Tonight, I had dinner with two great friends of mine. We shared a few drinks and a plate of perfectly fried okra and talked, and it was the most therapeutic and earth-shattering thing any of us could possibly do on a Thursday. Sure, we drank an extra bourbon and ranted about trashy books and our spouses (all good things, all good things, especially the bourbon), but we also discussed Toni Morrison’s Beloved, the meaning and motivations behind certain Jewish religious and cultural traditions, and effective corporate structure. We made critical declarations and shared personal revelations over sorghum-soaked date cake with buttermilk ice cream and a slice of house-made strawberry pie. From across the room, it would have been easy to peg us as the silly, giggling table of gals having a night out without the kids. That’s exactly what we were doing. But we were also saving the world. That’s the power of a shared meal, and more importantly, the power of a shared meal between interesting women. Give us four spoons and one plate of dessert, and we’ll give you the foundations of society. Even better, send us over an extra piece of strawberry pie. We will have this cold fusion thing licked in no time.
I love my husband. Very much. And I prove it every week by going to the deli counter.
To paraphrase Molly Ringwald in “16 Candles,” I loathe the deli counter. It’s not so much that I don’t get good service or that I hate lunch meat. It’s that the deli counter is a giant potential pain in the ass in a long line of grocery store pain-in-the-asses, and since it is the first thing you generally come to, it has the power to make or break the rest of the trip. Is there a line? Is the lady in front of me doing a world tour of cheese samples? Will the person behind the counter have to go to the space-time continuum refrigerator in the back to access whatever dimension has the sale items? I am typically a kind, flexible, and even-tempered human, but there is something about the stupid deli counter that makes me want to tinkle in the display of potato salad. This makes life interesting, because my husband, who has very particular tastes about certain things in this world, happens to have strong opinions about lunch meat. Sometimes he needs me to go buy this lunch meat at the deli counter. And we all know how I feel about the deli counter.
Now, I adore my husband, but he is the original creature of habit. He takes his lunch to work pretty much every day and he prefers to eat the same thing pretty much every day, and if he was running the world, his meat would be sliced pretty much the same way every day. When he goes to the deli, he takes pride in making sure his order is done to his exacting standards. I believe there is comfort to him in the familiarity of a consistent sandwich, or at least a sort of relief in the fact that in a swirling vortex of day, he knows he can have his thing – his one thing – that’s exactly how he wants it, even if it’s just lunchmeat. I appreciate that, I truly do, but I do not share his philosophy. I would never think to eat the same thing for lunch for a week, let alone two days in a row. Not when there’s a whole word of amazing lunch possibilities out there. I mean you could have soup, a cheeseburger, a soufflé, a barbecue ribs … lunch is like early dinner, and just think of all the things you could have for dinner. I love an inconsistent lunch. Which is, of course, exactly why I married my husband. He needs a bit of Maria to balance out his Captain Von Trapp, and I need some of the good Captain to keep me from repeatedly turning the curtains into jaunty, matching play clothes. I would never, of my own accord, go to the damn deli counter for the joy of consistency, but it makes my husband exceedingly happy. I love him, so making him happy is fun.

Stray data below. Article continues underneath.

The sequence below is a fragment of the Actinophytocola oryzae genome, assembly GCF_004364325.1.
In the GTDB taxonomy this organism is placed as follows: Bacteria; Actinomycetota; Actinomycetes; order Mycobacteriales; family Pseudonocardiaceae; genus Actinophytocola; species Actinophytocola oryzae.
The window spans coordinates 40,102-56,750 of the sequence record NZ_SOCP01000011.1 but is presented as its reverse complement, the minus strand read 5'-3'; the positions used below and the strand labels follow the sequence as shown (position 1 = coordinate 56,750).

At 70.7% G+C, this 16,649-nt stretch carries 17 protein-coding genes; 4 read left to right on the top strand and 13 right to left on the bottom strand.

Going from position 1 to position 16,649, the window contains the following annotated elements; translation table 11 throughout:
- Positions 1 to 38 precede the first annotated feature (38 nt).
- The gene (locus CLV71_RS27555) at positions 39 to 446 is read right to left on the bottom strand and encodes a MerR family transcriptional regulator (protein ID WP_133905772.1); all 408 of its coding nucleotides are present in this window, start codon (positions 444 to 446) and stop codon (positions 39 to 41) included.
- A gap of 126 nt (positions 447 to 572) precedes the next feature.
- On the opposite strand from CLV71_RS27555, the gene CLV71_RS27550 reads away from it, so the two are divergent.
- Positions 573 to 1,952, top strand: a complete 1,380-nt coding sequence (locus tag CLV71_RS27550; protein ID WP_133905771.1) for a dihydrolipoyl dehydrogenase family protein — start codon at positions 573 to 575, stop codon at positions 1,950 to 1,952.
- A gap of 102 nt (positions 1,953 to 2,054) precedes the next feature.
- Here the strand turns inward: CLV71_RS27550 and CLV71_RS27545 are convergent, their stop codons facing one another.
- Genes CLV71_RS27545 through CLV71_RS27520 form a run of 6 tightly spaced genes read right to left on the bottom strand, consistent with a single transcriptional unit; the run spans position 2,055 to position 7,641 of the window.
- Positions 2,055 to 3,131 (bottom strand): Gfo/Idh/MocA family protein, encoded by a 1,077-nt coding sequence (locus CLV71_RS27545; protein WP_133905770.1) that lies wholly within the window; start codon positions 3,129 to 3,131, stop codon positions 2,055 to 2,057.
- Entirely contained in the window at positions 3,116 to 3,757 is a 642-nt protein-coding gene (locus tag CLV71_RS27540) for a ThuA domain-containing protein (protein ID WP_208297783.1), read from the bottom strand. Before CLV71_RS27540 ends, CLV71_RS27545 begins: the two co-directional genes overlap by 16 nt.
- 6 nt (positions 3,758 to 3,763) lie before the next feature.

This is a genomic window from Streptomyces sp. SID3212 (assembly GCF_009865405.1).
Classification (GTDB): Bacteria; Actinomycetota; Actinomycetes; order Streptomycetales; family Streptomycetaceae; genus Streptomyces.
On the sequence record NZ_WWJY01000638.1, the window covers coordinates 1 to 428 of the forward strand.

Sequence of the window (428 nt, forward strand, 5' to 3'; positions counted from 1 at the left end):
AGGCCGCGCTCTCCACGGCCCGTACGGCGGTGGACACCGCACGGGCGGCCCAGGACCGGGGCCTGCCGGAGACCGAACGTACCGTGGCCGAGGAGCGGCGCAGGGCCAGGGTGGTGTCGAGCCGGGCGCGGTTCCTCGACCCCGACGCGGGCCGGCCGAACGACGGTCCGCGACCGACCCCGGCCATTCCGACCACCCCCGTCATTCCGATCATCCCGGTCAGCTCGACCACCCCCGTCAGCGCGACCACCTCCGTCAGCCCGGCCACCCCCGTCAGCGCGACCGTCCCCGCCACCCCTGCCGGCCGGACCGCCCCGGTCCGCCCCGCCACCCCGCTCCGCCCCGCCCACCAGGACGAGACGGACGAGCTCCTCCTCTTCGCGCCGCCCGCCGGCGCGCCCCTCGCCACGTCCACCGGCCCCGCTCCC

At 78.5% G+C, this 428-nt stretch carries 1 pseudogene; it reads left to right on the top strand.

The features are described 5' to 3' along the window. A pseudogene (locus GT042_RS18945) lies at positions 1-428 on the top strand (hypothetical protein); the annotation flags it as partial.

That’s why, most weeks, I go to the deli counter with two wiggly and or cranky children at an inconvenient time, when I have many, many other groceries to buy and places to go, and I patiently wait my turn. I smile at the lady as she goes into the vortex in the back to get the items on sale, and I do not pee in the potato salad. Love is patient. Love is kind. Love is a many splendored thing. And in my house, love is also a half a pound of Boar’s Head low sodium turkey breast – not the “catering” one with the brown skin, the other one – sliced on setting number 5, and seven slices of Boar’s Head yellow American cheese sliced on setting 6 (slightly thicker than the turkey) with papers in between them.
Hi. I'm Amanda Dobbs.